Ontario Pathologist Needs to Give Courts Scientific Expert Opinions

Toronto Star

Ontario chief pathologist slammed by judge for offering 'incorrect' opinions in court

A Toronto judge released a blistering ruling this week slamming the chief pathologist for offering opinions that were "not appropriate, not within his knowledge and expertise, and incorrect."

Dr. Michael Pollanen, Ontario's chief forensic pathologist, allowed his personal belief that a 2-year-old's death was a case of abuse to cloud his duty to provide objective, even-handed scientific evidence to the court, a judge ruled.

The Toronto Star , By ALYSHAH HASHAM, Staff Reporter, April 13, 2017

Dr. Michael Pollanen was appointed the province's chief pathologist in 2006, as it became clear the dangerously flawed expert testimony of Dr. Charles Smith had led to serious miscarriages of justice.

In the 11 years since, he has led a forensic pathology overhaul to make sure the same mistakes don't happen again.

This irony was noted by the Toronto judge who released a blistering ruling this week slamming Pollanen for falling into the same traps that led to wrongful convictions he helped overturn.

Despite being unprepared, "he offered expert opinions on matters that were not appropriate, not within his knowledge and expertise, and incorrect," Superior Court Justice Anne Molloy wrote.

The case involved a man who was accused of the second-degree murder of his girlfriend's 2-year-old son, Nicholas Cruz.

It is agreed the toddler died after blunt force trauma to his stomach caused his intestines to rupture. Doctors also found new and old bruises on the toddler's body.

The accused, Joel France, has since pleaded guilty to manslaughter but has not yet been sentenced.

(Nicholas's mother, Marleny Cruz, pleaded guilty to manslaughter in January and is serving a six-year sentence.)

Molloy has not yet ruled on whether France deliberately hit or punched Cruz in the stomach, or whether the trauma was caused by an accidental fall.

However, in a ruling on what evidence a jury would have been allowed to hear had the case gone to trial, she found that Pollanen allowed his personal belief that this was a case of abuse to cloud his duty to provide objective, even-handed scientific evidence to the court.

"Vulnerable children need to be protected. But that protective role must not be confused with the role of an expert witness testifying in court. In my view, Dr. Pollanen blurred those roles," she said.

Molloy noted in the ruling that she does not question Pollanen's expertise or integrity, and said she believes his bias to be unconscious.

"It is a compelling illustration of how easy it is to fall into these errors and how cautious lawyers and judges must be in evaluating such evidence."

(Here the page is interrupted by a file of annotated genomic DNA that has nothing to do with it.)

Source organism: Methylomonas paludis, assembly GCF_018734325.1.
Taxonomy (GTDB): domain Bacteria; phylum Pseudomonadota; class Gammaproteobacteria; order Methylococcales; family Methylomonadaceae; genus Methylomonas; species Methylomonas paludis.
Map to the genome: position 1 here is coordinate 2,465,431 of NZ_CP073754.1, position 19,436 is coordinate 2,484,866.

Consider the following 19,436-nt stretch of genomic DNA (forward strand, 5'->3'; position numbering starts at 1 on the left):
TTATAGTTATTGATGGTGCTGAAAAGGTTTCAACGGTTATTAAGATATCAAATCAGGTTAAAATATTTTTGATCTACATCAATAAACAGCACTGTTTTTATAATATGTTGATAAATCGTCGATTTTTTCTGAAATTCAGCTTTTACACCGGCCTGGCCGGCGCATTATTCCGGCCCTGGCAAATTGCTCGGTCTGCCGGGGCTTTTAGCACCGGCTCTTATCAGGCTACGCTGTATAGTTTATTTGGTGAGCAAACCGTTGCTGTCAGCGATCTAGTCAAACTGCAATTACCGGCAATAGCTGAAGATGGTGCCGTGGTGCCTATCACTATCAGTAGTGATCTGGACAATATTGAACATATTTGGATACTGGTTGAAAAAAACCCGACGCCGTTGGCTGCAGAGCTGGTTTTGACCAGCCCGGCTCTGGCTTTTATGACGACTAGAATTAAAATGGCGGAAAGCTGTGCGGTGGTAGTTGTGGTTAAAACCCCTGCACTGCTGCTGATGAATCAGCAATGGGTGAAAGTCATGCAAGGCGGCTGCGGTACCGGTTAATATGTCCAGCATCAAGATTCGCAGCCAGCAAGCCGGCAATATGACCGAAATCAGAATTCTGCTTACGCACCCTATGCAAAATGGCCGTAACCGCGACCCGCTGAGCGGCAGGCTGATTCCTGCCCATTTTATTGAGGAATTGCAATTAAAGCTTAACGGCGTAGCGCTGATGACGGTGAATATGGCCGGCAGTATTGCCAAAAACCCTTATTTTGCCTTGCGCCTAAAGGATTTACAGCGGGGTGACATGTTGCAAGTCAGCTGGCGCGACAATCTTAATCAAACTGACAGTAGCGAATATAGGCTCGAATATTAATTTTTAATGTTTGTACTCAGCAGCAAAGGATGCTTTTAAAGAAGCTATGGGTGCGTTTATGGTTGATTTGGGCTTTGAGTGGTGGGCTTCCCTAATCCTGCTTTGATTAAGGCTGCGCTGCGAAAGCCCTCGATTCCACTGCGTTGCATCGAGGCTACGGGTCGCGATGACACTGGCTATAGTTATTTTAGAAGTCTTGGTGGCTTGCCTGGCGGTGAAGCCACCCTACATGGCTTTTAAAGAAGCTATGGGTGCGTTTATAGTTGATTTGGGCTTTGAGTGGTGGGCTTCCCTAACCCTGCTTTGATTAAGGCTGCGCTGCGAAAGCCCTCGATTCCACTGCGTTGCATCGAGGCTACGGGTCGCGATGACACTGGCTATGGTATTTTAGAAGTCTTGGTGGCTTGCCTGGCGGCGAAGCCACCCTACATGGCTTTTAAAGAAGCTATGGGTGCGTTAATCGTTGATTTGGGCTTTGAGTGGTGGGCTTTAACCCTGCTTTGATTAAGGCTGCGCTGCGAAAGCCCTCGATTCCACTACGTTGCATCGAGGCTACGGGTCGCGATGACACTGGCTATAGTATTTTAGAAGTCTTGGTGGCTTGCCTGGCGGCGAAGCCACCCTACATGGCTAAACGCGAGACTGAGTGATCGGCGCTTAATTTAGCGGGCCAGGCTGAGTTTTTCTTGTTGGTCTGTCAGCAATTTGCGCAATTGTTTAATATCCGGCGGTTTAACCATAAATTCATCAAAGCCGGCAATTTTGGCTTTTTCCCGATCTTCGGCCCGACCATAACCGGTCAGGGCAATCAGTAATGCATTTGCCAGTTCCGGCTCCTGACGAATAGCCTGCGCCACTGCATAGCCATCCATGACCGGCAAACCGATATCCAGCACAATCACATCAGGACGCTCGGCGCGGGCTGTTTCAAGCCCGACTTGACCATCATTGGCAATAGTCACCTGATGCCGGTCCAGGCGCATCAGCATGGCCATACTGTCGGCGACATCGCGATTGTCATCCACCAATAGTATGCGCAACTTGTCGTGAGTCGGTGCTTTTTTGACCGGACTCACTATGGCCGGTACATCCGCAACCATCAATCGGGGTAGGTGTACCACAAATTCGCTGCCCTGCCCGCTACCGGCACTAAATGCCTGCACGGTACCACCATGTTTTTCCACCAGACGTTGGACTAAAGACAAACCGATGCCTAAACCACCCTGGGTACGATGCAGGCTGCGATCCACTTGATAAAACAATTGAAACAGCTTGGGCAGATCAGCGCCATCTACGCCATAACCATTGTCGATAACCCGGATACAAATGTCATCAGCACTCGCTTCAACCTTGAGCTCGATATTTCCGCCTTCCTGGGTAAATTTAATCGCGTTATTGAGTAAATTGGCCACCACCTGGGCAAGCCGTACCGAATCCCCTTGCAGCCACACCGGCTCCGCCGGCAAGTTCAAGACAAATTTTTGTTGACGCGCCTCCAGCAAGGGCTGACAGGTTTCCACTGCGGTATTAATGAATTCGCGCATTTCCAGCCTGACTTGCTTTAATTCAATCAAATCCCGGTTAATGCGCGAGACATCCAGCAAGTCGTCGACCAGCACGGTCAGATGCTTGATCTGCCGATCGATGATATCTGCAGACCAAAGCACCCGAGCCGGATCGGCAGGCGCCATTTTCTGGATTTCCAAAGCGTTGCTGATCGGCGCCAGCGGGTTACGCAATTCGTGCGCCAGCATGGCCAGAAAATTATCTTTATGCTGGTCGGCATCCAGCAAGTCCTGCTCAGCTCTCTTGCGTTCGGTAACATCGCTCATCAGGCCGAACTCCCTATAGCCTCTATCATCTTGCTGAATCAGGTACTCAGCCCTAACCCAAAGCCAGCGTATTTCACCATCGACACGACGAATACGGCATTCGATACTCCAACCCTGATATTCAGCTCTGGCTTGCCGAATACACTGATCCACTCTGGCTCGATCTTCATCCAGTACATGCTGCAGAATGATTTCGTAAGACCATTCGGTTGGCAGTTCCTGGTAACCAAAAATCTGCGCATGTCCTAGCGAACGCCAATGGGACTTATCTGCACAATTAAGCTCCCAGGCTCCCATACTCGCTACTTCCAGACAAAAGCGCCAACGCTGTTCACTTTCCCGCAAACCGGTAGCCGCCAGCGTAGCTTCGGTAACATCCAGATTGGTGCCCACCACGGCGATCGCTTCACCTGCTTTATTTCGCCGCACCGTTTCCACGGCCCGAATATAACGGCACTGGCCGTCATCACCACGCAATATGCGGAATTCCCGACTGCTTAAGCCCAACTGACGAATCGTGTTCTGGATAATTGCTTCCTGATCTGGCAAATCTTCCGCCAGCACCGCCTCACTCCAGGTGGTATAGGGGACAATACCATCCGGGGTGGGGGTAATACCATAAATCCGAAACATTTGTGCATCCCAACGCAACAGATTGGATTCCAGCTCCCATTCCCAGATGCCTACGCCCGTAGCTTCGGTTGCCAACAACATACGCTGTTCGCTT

Pollanen is "seen as a champion of wrongful convictions and did excellent work in the past in uncovering problems with forensic science," said Alan Young, a professor at Osgoode Hall who runs the Innocence Project there. He was not involved in the case.

Pollanen could not be reached for comment for this article.

The decision is a reminder for the courts not to be blinded by impressive credentials or convincing delivery of expert evidence, says criminal defence lawyer Daniel Brown, who was not involved in the case.

As the Smith cases and the Motherisk laboratory scandal have shown, courts need to be extremely careful with scientific evidence, he says - especially in cases that involve children, where it may be more difficult to maintain objectivity. (A Star investigation exposed questions about the reliability of Motherisk's hair tests in late 2014, after an Appeal Court decision cast doubt on the use of the results in a 2009 criminal case involving a Toronto mother. An independent commission found the lab's tests from 2005 to 2015 were "inadequate" and "unreliable" for use in child custody and court proceedings.)

Pollanen fell into several major pitfalls laid out by the landmark Goudge inquiry sparked by Smith's work, Molloy found.

Among them was confirmation bias - reaching a conclusion and working backward to find evidence to support it, and professional credibility bias - being unwilling to change an opinion once stated.

At the preliminary hearing, Pollanen testified it was not possible that the injuries to Cruz were caused by a short fall onto an object. When cross-examined during a pretrial motion, he grudgingly admitted that was incorrect and acknowledged he should have said he did not know the answer because he had not looked at the literature, Molloy said.

"What concerns me about this is the willingness of Dr. Pollanen to take an extreme and rigid position, while knowing he had not done any research to back it up," she wrote. She found Pollanen to be "disingenuous" and "evasive" about the amount of time he spent on researching the possibility of the injuries being caused by an accident.

He also repeatedly said the injuries required "significant force," failing to mention it was possible for a minor degree of force to cause the same injury - which Molloy found to be either misleading or the result of a troubling lack of research.

Molloy found that Pollanen was overreaching when he suggested that the injuries were more likely caused by an assault rather than by accident because of the other injuries on Cruz's body, and that it is statistically likelier to be an assault. She found that such evidence would be highly prejudicial to a jury.

It was "discomforting" that it took intensive research and a skilled cross-examination from defence lawyer Nathan Gorham to expose the critical and concerning weaknesses in Pollanen's opinions, Molloy wrote.

Gorham declined to comment on the decision as the case is still before the courts.

The sentencing decision in France's case is expected April 24.

With a file from Star staff

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